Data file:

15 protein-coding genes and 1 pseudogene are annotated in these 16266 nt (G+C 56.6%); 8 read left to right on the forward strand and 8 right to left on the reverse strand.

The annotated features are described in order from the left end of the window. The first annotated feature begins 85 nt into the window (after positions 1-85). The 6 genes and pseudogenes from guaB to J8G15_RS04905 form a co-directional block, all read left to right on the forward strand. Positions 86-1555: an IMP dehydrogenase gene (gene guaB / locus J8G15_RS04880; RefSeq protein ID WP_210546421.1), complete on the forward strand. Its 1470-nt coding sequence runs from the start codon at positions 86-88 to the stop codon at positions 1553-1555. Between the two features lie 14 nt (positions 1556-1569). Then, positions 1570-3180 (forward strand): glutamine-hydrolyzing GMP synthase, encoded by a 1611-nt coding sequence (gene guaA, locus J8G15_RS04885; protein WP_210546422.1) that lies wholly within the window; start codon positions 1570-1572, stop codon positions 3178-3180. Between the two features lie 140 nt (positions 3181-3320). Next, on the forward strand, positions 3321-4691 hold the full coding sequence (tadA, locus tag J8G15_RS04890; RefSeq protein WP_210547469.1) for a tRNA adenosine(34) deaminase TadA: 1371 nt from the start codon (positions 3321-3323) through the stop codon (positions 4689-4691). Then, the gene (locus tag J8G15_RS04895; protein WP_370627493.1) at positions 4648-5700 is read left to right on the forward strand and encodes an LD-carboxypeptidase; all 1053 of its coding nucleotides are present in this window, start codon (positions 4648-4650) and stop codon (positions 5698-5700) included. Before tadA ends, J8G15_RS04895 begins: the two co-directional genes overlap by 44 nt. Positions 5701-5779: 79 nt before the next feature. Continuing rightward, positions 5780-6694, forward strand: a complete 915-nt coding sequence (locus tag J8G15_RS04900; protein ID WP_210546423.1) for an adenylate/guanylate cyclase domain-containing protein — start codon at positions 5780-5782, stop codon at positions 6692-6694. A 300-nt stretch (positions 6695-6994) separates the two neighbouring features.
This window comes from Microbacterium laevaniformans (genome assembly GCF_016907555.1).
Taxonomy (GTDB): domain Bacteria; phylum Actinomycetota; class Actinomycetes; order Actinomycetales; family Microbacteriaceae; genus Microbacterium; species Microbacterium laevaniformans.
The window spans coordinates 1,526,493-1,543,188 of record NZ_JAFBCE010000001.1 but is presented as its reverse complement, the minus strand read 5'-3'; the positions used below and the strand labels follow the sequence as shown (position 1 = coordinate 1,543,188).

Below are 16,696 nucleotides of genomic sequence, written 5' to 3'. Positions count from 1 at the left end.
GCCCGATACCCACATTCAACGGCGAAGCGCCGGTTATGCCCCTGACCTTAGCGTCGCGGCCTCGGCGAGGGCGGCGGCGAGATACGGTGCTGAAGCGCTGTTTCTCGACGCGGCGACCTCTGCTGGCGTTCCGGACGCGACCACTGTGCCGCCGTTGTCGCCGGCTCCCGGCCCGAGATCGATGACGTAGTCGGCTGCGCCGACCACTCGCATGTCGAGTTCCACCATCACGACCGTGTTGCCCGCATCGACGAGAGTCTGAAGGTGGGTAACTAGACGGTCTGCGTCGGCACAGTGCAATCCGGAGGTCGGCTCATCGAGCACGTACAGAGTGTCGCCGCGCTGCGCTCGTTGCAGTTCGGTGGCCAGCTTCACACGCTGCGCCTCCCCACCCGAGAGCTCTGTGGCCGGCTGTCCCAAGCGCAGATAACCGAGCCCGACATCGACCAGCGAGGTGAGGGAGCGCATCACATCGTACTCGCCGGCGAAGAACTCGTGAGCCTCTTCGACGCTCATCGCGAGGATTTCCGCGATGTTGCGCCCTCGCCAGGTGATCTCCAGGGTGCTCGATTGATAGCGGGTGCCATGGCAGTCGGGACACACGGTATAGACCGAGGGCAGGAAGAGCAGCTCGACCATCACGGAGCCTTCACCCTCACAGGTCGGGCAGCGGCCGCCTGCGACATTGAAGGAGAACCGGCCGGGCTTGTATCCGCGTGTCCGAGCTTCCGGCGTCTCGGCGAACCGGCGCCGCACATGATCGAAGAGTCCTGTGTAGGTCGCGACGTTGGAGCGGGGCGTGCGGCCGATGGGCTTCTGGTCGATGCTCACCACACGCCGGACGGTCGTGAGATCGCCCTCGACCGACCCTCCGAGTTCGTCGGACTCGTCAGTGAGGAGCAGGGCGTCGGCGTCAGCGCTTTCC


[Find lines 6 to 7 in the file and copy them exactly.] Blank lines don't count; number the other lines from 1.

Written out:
Below are 16,696 nucleotides of genomic sequence, written 5' to 3'. Positions count from 1 at the left end.
GCCCGATACCCACATTCAACGGCGAAGCGCCGGTTATGCCCCTGACCTTAGCGTCGCGGCCTCGGCGAGGGCGGCGGCGAGATACGGTGCTGAAGCGCTGTTTCTCGACGCGGCGACCTCTGCTGGCGTTCCGGACGCGACCACTGTGCCGCCGTTGTCGCCGGCTCCCGGCCCGAGATCGATGACGTAGTCGGCTGCGCCGACCACTCGCATGTCGAGTTCCACCATCACGACCGTGTTGCCCGCATCGACGAGAGTCTGAAGGTGGGTAACTAGACGGTCTGCGTCGGCACAGTGCAATCCGGAGGTCGGCTCATCGAGCACGTACAGAGTGTCGCCGCGCTGCGCTCGTTGCAGTTCGGTGGCCAGCTTCACACGCTGCGCCTCCCCACCCGAGAGCTCTGTGGCCGGCTGTCCCAAGCGCAGATAACCGAGCCCGACATCGACCAGCGAGGTGAGGGAGCGCATCACATCGTACTCGCCGGCGAAGAACTCGTGAGCCTCTTCGACGCTCATCGCGAGGATTTCCGCGATGTTGCGCCCTCGCCAGGTGATCTCCAGGGTGCTCGATTGATAGCGGGTGCCATGGCAGTCGGGACACACGGTATAGACCGAGGGCAGGAAGAGCAGCTCGACCATCACGGAGCCTTCACCCTCACAGGTCGGGCAGCGGCCGCCTGCGACATTGAAGGAGAACCGGCCGGGCTTGTATCCGCGTGTCCGAGCTTCCGGCGTCTCGGCGAACCGGCGCCGCACATGATCGAAGAGTCCTGTGTAGGTCGCGACGTTGGAGCGGGGCGTGCGGCCGATGGGCTTCTGGTCGATGCTCACCACACGCCGGACGGTCGTGAGATCGCCCTCGACCGACCCTCCGAGTTCGTCGGACTCGTCAGTGAGGAGCAGGGCGTCGGCGTCAGCGCTTTCC